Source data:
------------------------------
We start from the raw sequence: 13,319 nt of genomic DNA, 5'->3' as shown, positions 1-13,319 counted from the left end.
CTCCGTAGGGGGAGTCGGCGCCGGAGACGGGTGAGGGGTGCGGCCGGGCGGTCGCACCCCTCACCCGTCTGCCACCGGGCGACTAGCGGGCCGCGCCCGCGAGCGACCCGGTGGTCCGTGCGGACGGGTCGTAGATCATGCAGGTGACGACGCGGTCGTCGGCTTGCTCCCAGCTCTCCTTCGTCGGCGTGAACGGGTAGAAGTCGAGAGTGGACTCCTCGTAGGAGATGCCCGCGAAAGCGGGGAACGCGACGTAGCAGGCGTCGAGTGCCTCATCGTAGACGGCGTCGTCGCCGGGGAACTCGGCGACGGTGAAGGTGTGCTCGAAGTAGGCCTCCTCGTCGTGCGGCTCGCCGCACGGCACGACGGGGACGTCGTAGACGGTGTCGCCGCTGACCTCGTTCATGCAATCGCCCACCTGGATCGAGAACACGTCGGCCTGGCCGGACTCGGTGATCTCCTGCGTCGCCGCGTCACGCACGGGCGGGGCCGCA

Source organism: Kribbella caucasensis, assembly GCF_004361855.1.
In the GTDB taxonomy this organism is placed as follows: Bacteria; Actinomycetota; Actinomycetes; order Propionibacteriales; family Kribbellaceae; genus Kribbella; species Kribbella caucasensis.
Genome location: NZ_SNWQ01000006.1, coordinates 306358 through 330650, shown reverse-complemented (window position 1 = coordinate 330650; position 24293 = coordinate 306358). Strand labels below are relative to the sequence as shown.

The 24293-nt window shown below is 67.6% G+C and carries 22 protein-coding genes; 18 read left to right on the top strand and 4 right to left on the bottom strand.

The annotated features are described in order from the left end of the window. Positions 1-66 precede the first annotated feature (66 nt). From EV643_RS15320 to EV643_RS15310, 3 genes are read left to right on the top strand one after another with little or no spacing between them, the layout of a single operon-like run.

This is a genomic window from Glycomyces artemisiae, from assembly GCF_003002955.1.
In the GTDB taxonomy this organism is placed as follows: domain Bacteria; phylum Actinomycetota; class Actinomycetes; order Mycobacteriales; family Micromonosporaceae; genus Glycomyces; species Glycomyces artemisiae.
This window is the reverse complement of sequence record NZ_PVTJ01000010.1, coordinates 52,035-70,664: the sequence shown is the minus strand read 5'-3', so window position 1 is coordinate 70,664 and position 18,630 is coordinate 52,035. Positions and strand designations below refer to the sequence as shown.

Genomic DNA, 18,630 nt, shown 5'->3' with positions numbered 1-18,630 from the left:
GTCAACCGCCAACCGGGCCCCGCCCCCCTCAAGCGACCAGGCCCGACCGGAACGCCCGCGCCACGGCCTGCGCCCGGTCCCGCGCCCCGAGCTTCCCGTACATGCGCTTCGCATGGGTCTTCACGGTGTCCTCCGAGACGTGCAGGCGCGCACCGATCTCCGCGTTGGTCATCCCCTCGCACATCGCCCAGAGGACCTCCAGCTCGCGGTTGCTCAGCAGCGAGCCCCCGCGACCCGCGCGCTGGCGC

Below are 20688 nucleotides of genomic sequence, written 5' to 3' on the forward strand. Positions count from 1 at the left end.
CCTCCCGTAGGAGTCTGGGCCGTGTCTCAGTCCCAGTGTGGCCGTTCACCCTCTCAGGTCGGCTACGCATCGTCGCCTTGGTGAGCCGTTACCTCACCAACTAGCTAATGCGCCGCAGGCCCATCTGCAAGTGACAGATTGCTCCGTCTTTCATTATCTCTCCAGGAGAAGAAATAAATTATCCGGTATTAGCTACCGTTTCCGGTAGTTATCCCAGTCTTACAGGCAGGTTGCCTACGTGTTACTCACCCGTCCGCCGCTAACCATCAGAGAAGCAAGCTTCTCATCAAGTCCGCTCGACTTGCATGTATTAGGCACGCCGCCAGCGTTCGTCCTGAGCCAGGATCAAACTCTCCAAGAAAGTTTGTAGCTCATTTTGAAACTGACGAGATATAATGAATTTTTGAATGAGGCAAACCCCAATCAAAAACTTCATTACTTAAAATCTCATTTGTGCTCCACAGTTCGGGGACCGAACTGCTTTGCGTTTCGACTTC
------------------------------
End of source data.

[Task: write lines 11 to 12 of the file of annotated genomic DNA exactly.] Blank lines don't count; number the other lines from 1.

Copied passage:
Genomic DNA, 18,630 nt, shown 5'->3' with positions numbered 1-18,630 from the left:
GTCAACCGCCAACCGGGCCCCGCCCCCCTCAAGCGACCAGGCCCGACCGGAACGCCCGCGCCACGGCCTGCGCCCGGTCCCGCGCCCCGAGCTTCCCGTACATGCGCTTCGCATGGGTCTTCACGGTGTCCTCCGAGACGTGCAGGCGCGCACCGATCTCCGCGTTGGTCATCCCCTCGCACATCGCCCAGAGGACCTCCAGCTCGCGGTTGCTCAGCAGCGAGCCCCCGCGACCCGCGCGCTGGCGC